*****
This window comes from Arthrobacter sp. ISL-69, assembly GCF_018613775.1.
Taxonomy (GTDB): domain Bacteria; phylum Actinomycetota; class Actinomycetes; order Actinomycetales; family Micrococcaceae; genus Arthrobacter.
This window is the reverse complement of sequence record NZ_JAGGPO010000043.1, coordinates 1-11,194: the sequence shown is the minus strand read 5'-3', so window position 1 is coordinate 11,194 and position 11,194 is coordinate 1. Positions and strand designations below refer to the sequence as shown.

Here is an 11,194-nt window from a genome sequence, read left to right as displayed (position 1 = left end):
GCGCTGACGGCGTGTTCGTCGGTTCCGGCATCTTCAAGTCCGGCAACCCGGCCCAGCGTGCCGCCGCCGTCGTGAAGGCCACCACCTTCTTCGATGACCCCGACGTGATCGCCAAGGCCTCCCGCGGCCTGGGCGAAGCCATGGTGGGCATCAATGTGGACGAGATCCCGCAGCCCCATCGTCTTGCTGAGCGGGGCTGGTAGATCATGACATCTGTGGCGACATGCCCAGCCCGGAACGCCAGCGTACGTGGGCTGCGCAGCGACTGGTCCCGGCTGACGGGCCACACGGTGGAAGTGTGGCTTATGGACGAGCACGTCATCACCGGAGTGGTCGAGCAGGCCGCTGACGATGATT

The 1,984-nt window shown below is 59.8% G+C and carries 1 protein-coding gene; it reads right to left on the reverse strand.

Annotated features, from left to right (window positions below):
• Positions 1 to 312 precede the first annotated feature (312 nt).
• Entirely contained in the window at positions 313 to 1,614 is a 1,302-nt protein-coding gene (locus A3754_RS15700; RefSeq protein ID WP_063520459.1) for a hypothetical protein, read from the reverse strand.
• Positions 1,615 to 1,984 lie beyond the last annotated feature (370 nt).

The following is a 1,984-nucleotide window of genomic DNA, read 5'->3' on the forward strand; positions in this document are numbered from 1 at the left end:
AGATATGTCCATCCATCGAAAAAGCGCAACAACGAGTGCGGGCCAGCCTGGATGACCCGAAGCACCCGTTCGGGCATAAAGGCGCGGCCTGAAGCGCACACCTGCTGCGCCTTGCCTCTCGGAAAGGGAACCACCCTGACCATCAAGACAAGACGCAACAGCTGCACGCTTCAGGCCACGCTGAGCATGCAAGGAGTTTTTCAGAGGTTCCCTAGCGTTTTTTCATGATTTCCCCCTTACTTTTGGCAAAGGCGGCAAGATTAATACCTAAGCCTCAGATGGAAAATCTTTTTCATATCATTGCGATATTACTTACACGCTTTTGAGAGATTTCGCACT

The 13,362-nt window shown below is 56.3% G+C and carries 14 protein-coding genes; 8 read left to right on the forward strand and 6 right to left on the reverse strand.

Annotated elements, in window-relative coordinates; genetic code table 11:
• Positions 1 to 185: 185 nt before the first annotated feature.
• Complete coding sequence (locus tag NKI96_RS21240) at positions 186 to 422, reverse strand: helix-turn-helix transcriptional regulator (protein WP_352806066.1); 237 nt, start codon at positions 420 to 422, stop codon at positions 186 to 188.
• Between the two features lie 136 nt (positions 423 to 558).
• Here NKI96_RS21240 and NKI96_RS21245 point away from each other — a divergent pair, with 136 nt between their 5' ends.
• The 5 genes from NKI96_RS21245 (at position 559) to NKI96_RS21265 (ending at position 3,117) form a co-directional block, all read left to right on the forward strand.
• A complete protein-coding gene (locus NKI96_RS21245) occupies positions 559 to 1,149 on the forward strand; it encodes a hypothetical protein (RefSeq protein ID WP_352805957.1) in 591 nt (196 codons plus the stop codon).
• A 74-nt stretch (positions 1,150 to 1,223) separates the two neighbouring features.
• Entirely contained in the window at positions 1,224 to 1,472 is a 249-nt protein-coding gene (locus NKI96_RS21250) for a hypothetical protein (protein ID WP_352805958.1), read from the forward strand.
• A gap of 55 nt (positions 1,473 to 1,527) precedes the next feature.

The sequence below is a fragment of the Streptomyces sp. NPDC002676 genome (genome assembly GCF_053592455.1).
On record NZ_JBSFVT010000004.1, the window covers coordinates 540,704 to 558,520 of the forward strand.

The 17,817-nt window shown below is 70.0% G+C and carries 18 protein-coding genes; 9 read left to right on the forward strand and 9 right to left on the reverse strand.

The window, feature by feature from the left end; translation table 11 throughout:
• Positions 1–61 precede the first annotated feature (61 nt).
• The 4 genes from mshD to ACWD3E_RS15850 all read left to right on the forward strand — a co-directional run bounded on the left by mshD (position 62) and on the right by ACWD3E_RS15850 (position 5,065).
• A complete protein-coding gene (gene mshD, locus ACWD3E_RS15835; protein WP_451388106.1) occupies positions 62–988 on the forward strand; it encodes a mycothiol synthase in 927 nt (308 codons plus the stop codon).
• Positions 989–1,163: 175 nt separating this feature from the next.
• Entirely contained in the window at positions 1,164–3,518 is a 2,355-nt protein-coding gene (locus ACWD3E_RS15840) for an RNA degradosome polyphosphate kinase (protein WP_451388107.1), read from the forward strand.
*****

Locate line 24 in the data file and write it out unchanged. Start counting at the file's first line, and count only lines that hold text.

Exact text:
The sequence below is a fragment of the Streptomyces sp. NPDC002676 genome (genome assembly GCF_053592455.1).